Friday, 31 October 2008
It happens near every election. Anti-religious organizations attempt to scare people of faith into not discussing public policy as it impacts moral issues. People of faith do not scare that easily, but that doesn’t keep Barry Lynn of Americans United for Separation of Church and State from cluttering mailboxes and fax machines.
In response, Mathew Staver, Founder of Liberty Counsel and Dean of Liberty University School of Law said, “Lynn’s attempt to scare pastors is as hollow as a Halloween Jack-O-Lantern. The truth is that pastors and church leaders do not need to violate IRS regulations on political activity in order to impact the 2008 election. There are a wide variety of permissible activities to activate voters and encourage them to vote their values.”
While churches may not endorse or oppose candidates for elective office, pastors can preach on biblical and moral issues, such as abortion and traditional marriage, can urge the congregation to register and vote, and can overview the positions of the candidates. Churches may distribute nonpartisan voter guides (which can identify the policy positions of all candidates), register voters, hold candidate forums and introduce visiting candidates.
Since 1954, when the political endorsement/opposition prohibition was added to the Internal Revenue Code (IRC), only one church has ever lost its IRS letter ruling, but even that church did not lose its tax-exempt status. ImageChurches, unlike other nonprofit organizations, do not need an IRS letter ruling to be tax-exempt. That case involved the Church at Pierce Creek in New York, which placed full-page ads in USA Today and the Washington Times opposing then-Governor Bill Clinton for President. The ads were sponsored by the church and donations were solicited. The IRS revoked the church’s letter ruling but not its tax-exempt status.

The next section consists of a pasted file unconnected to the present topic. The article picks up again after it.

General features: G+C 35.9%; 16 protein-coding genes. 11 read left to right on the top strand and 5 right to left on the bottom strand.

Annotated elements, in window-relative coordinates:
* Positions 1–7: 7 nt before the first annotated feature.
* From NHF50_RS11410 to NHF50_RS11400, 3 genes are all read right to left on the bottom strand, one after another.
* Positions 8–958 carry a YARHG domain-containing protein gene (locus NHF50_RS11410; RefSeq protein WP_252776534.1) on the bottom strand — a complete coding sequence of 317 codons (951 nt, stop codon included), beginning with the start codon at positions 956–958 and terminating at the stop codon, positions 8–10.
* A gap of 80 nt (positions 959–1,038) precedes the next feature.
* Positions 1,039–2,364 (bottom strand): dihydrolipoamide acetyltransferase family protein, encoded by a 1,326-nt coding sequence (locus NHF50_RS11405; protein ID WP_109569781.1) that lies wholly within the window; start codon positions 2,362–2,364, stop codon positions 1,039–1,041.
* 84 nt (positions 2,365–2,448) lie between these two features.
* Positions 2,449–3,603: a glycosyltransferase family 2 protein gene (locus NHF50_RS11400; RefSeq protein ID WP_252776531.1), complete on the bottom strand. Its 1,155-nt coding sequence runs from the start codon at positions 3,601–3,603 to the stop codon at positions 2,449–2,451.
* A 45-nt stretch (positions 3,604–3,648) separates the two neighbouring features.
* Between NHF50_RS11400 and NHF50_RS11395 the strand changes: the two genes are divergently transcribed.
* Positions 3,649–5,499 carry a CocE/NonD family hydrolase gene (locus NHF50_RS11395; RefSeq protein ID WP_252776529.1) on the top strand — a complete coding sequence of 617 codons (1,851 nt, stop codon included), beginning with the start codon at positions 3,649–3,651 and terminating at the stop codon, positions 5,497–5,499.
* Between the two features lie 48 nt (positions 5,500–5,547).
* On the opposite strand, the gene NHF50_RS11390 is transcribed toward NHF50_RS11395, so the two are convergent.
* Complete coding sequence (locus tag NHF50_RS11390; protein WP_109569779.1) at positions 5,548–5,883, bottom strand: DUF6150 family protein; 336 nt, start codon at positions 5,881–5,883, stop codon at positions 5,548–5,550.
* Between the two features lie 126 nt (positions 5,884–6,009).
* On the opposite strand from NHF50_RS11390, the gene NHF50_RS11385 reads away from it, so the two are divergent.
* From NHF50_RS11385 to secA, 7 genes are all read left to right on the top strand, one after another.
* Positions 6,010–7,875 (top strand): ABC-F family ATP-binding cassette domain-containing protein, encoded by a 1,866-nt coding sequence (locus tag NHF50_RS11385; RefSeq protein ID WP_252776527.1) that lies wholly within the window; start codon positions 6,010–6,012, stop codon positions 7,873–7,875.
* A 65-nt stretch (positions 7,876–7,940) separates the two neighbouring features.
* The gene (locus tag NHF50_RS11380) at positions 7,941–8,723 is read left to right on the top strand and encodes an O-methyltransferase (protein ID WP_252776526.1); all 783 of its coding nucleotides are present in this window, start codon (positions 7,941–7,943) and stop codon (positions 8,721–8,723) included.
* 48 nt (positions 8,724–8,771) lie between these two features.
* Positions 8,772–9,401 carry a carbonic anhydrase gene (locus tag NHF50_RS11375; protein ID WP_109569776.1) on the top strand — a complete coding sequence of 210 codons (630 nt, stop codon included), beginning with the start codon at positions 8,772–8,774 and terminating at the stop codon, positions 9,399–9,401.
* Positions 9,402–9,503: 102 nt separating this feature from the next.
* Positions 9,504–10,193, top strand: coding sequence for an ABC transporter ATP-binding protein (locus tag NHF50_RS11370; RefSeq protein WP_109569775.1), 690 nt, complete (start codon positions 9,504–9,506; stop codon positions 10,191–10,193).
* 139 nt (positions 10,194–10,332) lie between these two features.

The church sued, and the court ruled that churches are tax-exempt without an IRS letter ruling. The court noted that "because of the unique treatment churches receive under the IRC, the impact of the revocation is likely to be more symbolic than substantial." Not even this church lost its tax-exempt status, and not one donor was affected by this incident.
Churches may promote and endorse pending legislation or marriage amendments or initiatives. The only limitation is that churches not devote more than a "substantial" part of their overall activity to lobbying. Since 1934, when the lobbying restriction was added to the IRC, not one church has ever lost its tax-exempt status for engaging in too much lobbying. This is not surprising, considering that, with all the other meetings and activities undertaken regularly, churches would have to lobby constantly in order to violate the lobbying restriction.
"Pastors should throw away the muzzle of fear and replace it with a megaphone of boldness. It was sermons of pastors that fueled the American Revolution. America needs her pastors to once again speak up and address the religious and moral issues of the day. Pastors can preach biblical truths and educate their congregations about the critical moral issues at stake in this election without violating any IRS rules. America is at a crossroads and her pastors must address the moral issues of our day," Staver said.
Liberty Counsel has voter guides suitable for distribution in churches available at http://www.lc.org/.
Last Updated ( Friday, 31 October 2008 )